Of course Panelo endorsed it
In “referring” ex-mayor Antonio Sanchez’s application for executive clemency to the Board of Pardons and Parole, Secretary Salvador Panelo, the presidential spokesperson and chief presidential legal counsel, did not use the words “recommend” or “endorse.” But understood from the perspectives of both ordinary language and cultural practice, his Feb. 26, 2019 letter to executive director Reynaldo Bayang can be justifiably described as a recommendation or an endorsement. And the many-layered context in which the referral was made proves that the intervention, far from being the merely ministerial task Panelo now says it was, was a problematic exercise of public authority, and was meant to help secure Sanchez’s release.
Of course it was a recommendation, an endorsement.
Panelo’s letter first came to light when Bayang disclosed it during the Senate blue ribbon committee hearing on Sept. 2. Committee chair Sen. Richard Gordon repeatedly described it as a referral, but in a subsequent tweet, he called it a recommendation. “I commend the Board of Pardon [sic] and Parole for not letting the recommendation of Secretary Panelo sway your decision to reject Sanchez’s application.” If Gordon, a lawyer, did not write the tweet himself, but a member of his staff did, then that only reinforces the reasonable belief that ordinary language would describe Panelo’s letter as equivalent to a recommendation.
Senate Minority Leader Franklin Drilon, who served as justice secretary when Sanchez was convicted of the rape and murder of University of the Philippines student Eileen Sarmenta and the torture and murder of her friend and schoolmate Allan Gomez, used another term in a sense that, while not original to the Philippines, is familiar to many because it is part of the language of Philippine bureaucracy. “On the surface, it appears that the letter is a plain endorsement.” By that, Drilon meant that Panelo had, under his own name, transferred or relayed the letter of the Sanchez family to the appropriate office. Gordon said the same thing: “I fault him for bad judgment… He just endorsed the letter.”
Panelo’s belated defense is that the language of his letter was neutral; it did not expressly ask that Sanchez’s application be approved, only that it be evaluated.
But in Philippine political culture (and I suppose in other personality-driven, less rules-bound political cultures, too), a person occupying a superior office need not specify what he wants from a subordinate office in writing. Sometimes it is enough merely to suggest that high officials are interested in a favorable outcome; in Panelo’s case, because he is writing as the chief legal adviser to the President himself, it is not unreasonable to expect that Bayang and the other members of the board would read his letter as having the support of the President.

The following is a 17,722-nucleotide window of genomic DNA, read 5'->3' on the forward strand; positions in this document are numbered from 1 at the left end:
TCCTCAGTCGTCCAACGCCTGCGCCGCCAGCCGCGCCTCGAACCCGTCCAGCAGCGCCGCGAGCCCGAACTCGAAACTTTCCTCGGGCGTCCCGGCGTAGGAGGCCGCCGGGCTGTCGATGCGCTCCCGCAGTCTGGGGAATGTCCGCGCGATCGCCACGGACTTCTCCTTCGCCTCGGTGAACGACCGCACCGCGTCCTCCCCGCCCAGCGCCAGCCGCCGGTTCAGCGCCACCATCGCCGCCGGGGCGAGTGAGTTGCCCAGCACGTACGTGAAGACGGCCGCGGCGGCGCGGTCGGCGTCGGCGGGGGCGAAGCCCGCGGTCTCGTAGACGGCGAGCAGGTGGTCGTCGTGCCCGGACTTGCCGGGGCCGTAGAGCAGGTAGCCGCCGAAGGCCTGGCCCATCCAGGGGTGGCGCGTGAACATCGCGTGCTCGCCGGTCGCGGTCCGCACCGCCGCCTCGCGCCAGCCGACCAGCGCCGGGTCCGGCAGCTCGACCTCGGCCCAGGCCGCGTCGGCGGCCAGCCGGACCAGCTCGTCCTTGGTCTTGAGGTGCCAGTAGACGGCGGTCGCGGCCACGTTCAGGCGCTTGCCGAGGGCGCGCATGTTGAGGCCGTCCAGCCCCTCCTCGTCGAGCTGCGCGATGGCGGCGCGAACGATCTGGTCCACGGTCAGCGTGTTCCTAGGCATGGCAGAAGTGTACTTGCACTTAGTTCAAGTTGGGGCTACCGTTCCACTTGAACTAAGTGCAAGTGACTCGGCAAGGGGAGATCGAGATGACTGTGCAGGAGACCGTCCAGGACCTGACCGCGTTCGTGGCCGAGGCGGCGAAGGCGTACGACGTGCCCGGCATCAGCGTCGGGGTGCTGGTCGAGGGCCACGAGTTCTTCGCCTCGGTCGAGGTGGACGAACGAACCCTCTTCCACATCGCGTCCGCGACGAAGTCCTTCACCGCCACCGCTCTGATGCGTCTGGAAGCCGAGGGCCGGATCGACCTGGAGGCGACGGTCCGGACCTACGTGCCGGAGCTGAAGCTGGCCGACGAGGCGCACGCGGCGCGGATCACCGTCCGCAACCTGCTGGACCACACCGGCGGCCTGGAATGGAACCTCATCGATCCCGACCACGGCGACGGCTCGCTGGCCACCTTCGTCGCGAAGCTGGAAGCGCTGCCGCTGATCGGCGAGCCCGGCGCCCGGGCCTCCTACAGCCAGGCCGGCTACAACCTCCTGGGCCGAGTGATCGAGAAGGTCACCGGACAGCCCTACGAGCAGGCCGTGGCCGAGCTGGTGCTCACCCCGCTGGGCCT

That is why Gordon praised the board for not being swayed; that is why Drilon expressed his concern about Panelo’s use of his position, about it carrying “a lot of weight.”
But why did Panelo write the letter in the first place?
During the Sept. 2 hearing, Sanchez’s eldest daughter asserted that their family did not solicit help from politicians to secure their father’s release, but — perhaps mindful of the consequences of perjury — Elvira Sanchez, the former mayor’s wife, interrupted to say that that wasn’t accurate. “Attorney Reynaldo Bayang asked me to ask recommendations from some of our friends. That’s what we did.”
Here, then, is the true context of Panelo’s letter. It was one of those RECOMMENDATIONS solicited by the Sanchez family from their friends. Despite its neutral language, it was solicited as an ENDORSEMENT, not merely in the bureaucratic sense but in the positive, we-have-friends-in-high-places sense.
We can add other layers to the context. Panelo had earlier claimed that he had not intervened in the Sanchez case. (The Feb. 26 letter is proof that he did.) He also claimed that the last time he spoke to the Sanchez family — he was the former mayor’s lawyer then — was around 1998. (Malacañang’s own security records show that he met with members of the Sanchez family at least twice in February of this year: the first was the day before the Sanchez family wrote him a letter, the second, curiously, was on the day he referred that letter to the board.) Even more telling, Panelo first received the news of Sanchez’s impending release with a shrug. (“The Palace cannot oppose the law,” he said on Aug. 22.) It was only later that he told reporters that he had advised the President that the new law did not extend to those convicted of heinous crimes; if he had known it all along, why didn’t he defend the law and oppose Sanchez’s release from the start?
These and more create a pattern — a matrix, if you will — that show Panelo enmeshed in “impropriety” (to use Gordon’s term). It is not only NOT libelous for journalists to report on the story; it is a matter of duty.
On Twitter: @jnery_newsstand, email: [email protected]
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